Twenty minutes later we were entering what was, to our relief, undoubtedly the centre of Sarajevo. We crossed over a softly illuminated river and were soon weaving around a series of busy narrow streets, surrounded by spires from the countless nearby churches and mosques. Our new friend dropped us just a couple of streets from our hotel, having now firmly established that we’d arrived at a completely different bus station to the one indicated on our map. Despite this being a pretty significant administrative error, it had enabled us to immediately experience the genuine kindness and warmth of the local people that was to become so familiar in the coming days.

Bosnia has intrigued me for some time. Growing up in the 90s I was aware of the conflict, but had no real understanding of what it all meant. As I grew up and developed more awareness of the world and an interest in travel, the country’s past became an area of fascination. This was enhanced by news reports, surfacing online, linked with anniversaries of the siege of Sarajevo, which captivated me through graphic accounts and harrowing videos depicting the ordeal the city and its people had gone through less than twenty years ago. Hence my choice of an admittedly unlikely destination.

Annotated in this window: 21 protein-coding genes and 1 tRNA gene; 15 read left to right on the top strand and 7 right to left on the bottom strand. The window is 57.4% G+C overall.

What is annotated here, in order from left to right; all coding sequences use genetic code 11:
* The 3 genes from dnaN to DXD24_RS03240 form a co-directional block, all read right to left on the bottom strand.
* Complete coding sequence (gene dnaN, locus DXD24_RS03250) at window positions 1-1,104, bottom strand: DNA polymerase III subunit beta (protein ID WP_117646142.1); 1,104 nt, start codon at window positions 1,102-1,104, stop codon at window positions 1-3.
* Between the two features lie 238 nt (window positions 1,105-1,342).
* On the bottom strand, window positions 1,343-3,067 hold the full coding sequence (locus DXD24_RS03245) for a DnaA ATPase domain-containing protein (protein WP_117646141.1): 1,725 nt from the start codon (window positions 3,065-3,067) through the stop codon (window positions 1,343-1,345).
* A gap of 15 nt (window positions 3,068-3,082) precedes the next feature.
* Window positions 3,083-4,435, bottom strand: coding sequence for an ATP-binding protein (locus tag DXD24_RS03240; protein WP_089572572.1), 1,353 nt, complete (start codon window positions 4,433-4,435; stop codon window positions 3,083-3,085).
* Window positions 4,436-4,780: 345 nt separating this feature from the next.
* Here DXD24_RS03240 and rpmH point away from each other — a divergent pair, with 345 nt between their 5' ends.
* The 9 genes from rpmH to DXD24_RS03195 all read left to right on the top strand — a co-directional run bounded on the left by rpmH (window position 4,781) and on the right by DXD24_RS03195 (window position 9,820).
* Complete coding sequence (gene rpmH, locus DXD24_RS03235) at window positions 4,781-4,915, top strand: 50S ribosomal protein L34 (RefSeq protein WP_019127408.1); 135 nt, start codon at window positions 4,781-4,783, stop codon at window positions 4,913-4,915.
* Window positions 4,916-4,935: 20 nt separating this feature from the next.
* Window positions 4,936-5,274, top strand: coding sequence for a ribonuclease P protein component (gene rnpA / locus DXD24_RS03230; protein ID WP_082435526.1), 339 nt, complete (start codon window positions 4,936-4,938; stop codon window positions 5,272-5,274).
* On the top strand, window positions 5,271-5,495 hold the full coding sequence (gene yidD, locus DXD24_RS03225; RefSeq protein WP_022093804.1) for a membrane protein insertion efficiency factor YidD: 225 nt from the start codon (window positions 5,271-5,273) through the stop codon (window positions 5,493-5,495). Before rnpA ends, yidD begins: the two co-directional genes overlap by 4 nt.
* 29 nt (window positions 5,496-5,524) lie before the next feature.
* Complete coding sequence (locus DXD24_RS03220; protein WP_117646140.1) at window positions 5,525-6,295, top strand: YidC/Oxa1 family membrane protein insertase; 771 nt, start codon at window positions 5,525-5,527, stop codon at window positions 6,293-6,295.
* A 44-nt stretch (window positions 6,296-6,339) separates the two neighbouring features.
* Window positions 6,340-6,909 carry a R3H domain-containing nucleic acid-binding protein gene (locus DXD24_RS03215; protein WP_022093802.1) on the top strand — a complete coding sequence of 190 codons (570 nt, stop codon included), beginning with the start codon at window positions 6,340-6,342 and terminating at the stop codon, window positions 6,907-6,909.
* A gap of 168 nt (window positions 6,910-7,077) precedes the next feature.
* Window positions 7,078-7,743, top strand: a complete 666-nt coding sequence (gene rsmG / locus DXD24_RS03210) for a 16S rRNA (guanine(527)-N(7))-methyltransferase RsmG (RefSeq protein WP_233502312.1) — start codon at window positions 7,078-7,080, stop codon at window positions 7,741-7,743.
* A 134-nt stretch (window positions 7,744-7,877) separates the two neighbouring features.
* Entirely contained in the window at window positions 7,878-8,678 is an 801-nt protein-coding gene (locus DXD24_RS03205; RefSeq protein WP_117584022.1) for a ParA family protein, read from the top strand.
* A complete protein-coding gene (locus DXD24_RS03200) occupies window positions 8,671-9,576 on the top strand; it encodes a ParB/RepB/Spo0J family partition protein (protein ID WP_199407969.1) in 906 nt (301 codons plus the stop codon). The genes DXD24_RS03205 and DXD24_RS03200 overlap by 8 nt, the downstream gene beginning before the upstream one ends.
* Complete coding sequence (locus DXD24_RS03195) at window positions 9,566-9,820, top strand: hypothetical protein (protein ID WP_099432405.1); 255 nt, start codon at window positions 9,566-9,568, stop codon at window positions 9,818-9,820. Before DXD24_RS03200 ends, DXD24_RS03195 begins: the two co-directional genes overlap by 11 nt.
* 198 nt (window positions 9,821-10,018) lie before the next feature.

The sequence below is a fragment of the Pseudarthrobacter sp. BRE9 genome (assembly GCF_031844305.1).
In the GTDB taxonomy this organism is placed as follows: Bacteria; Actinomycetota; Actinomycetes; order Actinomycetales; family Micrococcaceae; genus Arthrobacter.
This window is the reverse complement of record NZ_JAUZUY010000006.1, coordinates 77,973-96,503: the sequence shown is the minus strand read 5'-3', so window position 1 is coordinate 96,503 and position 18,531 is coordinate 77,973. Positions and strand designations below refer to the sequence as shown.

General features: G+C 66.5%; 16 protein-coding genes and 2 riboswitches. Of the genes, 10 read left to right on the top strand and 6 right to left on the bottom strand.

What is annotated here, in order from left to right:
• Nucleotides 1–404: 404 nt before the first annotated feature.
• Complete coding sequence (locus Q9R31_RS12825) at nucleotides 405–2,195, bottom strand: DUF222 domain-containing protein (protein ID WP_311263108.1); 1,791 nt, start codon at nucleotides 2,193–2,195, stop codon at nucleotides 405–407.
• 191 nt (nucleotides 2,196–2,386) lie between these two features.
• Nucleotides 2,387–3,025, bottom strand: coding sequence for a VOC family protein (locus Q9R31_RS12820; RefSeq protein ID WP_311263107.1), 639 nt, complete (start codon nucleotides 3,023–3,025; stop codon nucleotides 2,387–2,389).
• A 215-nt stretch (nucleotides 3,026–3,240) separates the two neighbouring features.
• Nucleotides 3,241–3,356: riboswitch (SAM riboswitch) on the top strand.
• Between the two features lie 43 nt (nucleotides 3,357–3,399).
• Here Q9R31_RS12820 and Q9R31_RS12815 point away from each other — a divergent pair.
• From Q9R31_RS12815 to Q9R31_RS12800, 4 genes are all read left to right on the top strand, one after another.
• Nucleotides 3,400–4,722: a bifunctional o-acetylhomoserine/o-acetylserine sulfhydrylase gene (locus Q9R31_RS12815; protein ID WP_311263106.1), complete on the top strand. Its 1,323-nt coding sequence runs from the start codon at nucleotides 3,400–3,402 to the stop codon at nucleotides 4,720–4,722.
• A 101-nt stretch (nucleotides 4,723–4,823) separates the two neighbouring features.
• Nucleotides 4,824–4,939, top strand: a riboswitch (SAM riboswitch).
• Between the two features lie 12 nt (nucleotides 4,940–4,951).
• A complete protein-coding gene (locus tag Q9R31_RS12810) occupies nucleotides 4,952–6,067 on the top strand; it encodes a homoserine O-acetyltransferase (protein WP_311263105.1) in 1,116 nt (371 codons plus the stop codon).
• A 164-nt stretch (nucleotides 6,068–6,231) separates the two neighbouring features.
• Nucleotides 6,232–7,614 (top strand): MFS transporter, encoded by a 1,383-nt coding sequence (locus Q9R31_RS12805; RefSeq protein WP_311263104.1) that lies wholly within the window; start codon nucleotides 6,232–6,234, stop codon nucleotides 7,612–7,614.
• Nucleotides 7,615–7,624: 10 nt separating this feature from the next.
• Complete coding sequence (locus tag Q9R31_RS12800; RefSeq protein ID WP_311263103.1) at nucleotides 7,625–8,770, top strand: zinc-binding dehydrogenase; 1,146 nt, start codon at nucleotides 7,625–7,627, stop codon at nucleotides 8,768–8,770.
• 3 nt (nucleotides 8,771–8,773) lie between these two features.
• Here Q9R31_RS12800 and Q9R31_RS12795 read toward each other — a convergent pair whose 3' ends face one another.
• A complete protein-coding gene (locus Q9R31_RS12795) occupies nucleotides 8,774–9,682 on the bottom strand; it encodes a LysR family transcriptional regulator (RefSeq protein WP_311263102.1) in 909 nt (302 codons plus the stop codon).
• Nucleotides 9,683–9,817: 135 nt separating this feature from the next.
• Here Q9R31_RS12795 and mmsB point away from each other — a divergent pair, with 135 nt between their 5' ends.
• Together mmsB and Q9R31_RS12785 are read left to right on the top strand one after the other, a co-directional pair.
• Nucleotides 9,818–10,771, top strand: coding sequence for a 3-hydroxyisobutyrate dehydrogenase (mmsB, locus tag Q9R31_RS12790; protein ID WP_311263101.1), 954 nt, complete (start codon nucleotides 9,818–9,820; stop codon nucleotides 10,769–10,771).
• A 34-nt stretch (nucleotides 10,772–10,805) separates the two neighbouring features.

Sarajevo is a compact city packed in along the bottom of a valley on the banks of the narrow Miljacka River. The water is shallow and refreshingly clear, although no doubt icy as a result of its origins in the snow-covered mountains beyond. Marking a central point of the river’s journey through the Bosnian capital is the infamous Latin Bridge, beside which took place the dramatic event that triggered the beginning of World War One. On the street corner opposite is a tiny one-room museum dedicated to the events of that fateful day in April 1914: after payment of the £1 entry fee we were treated to a strangely comic film interpretation of the moment when Archduke Franz Ferdinand was assassinated by the Serb, Gavrilo Princip. The rest of the room contains a number of glass cabinets each housing artefacts relating to both victim and assassin, with descriptions setting the scene for the incident that happened just the other side of the wall and had such a profound effect on European history.

Despite the significant role Sarajevo played in the early twentieth century, it is the more recent conflict that has left the visible scars. Walking west along the chillingly named ‘sniper alley’ you cannot ignore the bullet-ridden buildings that loom ominously above the main road out of the city. They provide a stark and enduring memorial to the daily threat that the people faced as snipers from up in the surrounding hills took aim at them during the civil war.